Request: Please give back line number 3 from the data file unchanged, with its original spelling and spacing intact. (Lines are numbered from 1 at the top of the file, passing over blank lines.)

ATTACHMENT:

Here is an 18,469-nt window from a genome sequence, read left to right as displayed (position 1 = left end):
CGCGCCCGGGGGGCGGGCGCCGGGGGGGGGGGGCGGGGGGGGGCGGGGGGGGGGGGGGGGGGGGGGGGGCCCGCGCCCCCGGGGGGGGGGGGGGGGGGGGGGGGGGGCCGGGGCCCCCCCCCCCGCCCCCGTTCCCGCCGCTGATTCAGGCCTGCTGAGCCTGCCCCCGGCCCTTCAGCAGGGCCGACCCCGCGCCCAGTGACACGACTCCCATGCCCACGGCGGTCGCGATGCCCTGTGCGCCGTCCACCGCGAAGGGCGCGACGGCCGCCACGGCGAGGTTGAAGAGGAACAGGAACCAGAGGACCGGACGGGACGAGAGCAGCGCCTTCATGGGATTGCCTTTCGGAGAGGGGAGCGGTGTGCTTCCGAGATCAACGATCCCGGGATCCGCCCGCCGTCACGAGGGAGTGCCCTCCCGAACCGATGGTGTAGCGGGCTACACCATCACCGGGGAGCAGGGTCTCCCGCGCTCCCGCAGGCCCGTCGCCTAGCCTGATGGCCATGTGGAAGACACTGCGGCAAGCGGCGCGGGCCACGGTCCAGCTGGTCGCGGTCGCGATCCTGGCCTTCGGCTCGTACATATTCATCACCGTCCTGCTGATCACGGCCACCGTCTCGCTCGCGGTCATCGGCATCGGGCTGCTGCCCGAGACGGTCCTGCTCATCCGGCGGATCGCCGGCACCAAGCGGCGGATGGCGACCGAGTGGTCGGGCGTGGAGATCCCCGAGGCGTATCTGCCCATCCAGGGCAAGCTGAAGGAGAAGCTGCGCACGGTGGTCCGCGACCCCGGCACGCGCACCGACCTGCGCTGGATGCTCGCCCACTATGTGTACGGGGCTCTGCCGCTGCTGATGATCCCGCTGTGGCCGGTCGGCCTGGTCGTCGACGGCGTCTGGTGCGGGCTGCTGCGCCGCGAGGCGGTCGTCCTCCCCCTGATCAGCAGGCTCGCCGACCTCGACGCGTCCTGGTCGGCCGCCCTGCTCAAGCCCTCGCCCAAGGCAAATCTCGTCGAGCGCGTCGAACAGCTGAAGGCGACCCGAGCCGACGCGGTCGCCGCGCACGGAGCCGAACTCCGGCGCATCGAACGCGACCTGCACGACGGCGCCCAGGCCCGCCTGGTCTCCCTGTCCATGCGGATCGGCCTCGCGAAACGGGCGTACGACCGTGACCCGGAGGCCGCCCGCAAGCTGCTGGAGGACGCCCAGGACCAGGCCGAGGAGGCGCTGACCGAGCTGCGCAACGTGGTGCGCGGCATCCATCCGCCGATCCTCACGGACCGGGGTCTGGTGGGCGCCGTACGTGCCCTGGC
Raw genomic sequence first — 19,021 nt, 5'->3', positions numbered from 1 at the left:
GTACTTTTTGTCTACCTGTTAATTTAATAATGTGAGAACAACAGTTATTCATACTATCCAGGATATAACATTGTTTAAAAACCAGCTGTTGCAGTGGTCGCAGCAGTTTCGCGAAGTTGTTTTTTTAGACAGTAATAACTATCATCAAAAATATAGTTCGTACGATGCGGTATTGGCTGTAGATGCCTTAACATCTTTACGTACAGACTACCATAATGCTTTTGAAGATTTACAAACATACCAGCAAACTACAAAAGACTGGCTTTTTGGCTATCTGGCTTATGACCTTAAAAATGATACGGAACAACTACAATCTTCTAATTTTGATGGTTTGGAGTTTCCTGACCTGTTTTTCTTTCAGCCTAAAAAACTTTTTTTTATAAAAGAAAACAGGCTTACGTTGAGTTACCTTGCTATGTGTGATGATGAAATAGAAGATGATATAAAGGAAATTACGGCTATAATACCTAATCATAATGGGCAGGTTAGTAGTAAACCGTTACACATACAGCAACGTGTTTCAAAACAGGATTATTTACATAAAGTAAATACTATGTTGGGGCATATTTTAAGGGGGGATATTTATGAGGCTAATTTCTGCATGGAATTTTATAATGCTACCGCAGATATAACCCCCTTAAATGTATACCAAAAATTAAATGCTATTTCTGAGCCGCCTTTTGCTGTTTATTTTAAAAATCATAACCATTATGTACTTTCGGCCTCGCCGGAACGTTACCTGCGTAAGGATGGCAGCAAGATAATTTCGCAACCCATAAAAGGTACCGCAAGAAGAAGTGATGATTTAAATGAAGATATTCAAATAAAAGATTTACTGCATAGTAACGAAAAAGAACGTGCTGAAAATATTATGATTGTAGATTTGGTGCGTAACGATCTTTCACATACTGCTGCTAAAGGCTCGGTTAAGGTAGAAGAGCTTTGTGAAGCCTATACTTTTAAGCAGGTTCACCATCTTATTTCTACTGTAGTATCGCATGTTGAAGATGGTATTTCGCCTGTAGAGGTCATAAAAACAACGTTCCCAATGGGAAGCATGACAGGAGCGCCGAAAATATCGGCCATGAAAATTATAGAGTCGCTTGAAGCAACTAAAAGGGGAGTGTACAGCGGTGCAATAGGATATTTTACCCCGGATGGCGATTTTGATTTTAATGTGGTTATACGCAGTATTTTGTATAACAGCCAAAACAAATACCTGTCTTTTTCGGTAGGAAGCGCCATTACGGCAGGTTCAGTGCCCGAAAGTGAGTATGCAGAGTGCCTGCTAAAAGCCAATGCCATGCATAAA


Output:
Raw genomic sequence first — 19,021 nt, 5'->3', positions numbered from 1 at the left: